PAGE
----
As recently as March of this year, it was being reported that The Pirate Bay was considering using low flying GPS controlled drones to use for their servers. The Pirate Bay said that “With the development of GPS controlled drones, far-reaching cheap radio equipment and tiny new computers like the Raspberry Pi, we’re going to experiment with sending out some small drones that will float some kilometers up in the air. This way our machines will have to be shut down with aeroplanes in order to shut down the system. A real act of war”.
In reality the Pirate Bay has been shedding its materiality to protect itself from the legal troubles imposed by the state on behalf of the entertainment industry that have plagued the Pirate Bay. Rather than moving to GPS controlled drones, the Pirate Bay has moved its servers into the cloud. What this means is that the servers and infrastructure is spread across many virtual machines in different countries. On their blog the Pirate Bay writes that, “Our data flows around in thousands of clouds, in deeply encrypted forms, ready to be used when necessary. Earth bound nodes that transform the data are as deeply encrypted and reboot into a deadlock if not used for 8 hours All attempts to attack The Pirate Bay from now on is an attack on everything and nothing. The site that you're at will still be here, for as long as we want it to. Only in a higher form of being. A reality to us. A ghost to those who wish to harm us”.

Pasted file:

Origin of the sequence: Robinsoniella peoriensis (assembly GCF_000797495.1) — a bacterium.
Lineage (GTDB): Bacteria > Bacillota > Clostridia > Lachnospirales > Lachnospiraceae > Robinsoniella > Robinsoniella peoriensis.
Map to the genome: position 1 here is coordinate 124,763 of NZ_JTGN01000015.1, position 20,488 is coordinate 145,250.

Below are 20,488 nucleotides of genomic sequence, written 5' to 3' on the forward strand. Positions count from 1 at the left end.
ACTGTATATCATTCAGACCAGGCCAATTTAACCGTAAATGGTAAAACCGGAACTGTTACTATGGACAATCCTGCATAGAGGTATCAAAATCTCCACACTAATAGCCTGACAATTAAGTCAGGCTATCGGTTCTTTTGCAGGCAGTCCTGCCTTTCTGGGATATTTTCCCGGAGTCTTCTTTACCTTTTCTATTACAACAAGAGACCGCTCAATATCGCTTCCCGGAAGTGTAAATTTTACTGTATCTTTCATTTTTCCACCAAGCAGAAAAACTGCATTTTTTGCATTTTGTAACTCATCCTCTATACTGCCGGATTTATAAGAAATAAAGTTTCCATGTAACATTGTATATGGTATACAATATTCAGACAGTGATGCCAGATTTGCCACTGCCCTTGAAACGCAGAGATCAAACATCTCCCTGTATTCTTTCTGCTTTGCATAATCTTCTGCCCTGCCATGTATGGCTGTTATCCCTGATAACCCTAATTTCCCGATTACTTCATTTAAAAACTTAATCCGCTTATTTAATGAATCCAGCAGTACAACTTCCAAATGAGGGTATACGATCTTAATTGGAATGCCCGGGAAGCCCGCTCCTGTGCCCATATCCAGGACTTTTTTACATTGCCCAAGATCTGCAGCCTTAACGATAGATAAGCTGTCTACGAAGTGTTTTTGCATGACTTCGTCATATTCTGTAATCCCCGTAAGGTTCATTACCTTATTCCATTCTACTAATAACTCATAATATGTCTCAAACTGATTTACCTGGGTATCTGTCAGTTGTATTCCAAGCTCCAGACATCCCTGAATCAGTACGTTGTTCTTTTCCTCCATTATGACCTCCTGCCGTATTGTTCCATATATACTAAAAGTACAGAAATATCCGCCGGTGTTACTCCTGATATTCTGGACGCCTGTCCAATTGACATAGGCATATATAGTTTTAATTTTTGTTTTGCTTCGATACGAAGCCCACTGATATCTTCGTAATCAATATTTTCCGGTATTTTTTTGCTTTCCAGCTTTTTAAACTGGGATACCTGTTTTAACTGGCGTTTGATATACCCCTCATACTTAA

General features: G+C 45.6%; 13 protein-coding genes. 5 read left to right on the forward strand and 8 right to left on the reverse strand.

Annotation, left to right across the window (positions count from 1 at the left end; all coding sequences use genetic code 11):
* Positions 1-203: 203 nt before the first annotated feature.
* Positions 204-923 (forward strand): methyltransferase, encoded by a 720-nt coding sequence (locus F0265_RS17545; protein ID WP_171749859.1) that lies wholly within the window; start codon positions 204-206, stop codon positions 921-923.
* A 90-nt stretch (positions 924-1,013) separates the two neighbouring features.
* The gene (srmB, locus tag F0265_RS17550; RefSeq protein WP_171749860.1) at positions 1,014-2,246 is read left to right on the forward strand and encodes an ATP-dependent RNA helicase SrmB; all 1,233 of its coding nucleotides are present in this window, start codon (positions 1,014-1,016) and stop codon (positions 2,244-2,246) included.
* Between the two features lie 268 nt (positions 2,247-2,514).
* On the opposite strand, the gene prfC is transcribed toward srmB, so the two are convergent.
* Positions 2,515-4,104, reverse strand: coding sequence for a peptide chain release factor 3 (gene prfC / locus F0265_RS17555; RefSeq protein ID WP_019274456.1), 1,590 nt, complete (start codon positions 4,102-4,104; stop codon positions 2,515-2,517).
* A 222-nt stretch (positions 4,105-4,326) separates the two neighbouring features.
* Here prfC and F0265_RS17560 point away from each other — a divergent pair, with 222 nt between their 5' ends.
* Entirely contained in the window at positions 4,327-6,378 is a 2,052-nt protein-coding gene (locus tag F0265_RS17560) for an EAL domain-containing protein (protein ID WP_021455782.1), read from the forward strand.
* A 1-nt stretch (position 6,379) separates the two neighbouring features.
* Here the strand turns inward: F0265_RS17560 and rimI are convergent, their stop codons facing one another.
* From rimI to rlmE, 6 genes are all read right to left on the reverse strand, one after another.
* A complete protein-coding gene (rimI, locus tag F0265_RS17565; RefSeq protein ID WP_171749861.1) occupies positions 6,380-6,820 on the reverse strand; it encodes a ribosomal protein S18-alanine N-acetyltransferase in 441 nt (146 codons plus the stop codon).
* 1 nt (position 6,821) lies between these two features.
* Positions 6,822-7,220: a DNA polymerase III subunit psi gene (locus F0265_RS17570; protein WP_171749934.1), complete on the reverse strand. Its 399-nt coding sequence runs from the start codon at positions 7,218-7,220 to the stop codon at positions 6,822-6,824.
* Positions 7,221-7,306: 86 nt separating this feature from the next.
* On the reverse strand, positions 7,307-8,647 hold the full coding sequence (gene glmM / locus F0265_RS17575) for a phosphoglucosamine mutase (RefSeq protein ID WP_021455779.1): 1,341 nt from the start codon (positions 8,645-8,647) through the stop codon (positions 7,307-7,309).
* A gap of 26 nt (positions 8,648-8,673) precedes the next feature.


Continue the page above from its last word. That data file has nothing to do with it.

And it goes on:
This move redefines the physical manifestations of the providing a download service and disperses the territory in which the state can impose law upon the Pirate Bay. Though it is unlikely that the Pirate Bay’s confidence is impervious to legal action: the virtual machines are still run by ISPs who are susceptible to legal pressure. Still, the strategy implemented by the Pirate Bay echoes the actions of many other “pirate organizations” that seek to alter state-promoted industry norms while operating from outside state-controlled territory. Seventeenth-century sea pirates found shelter in remote islands not claimed yet by any sovereign. Pirate radio stations used offshore platforms located in international waters to broadcast their programs while avoiding state oversight. In that sense, cyberspace is no different: as a partially uncharted territory, it still contains areas where the sovereign norm does not apply, thereby providing temporary shelter to the pirates of today. So the question is: Do we want to eradicate all pirate shelters in cyberspace when clearly that would imply granting the state a monopolistic control over that territory?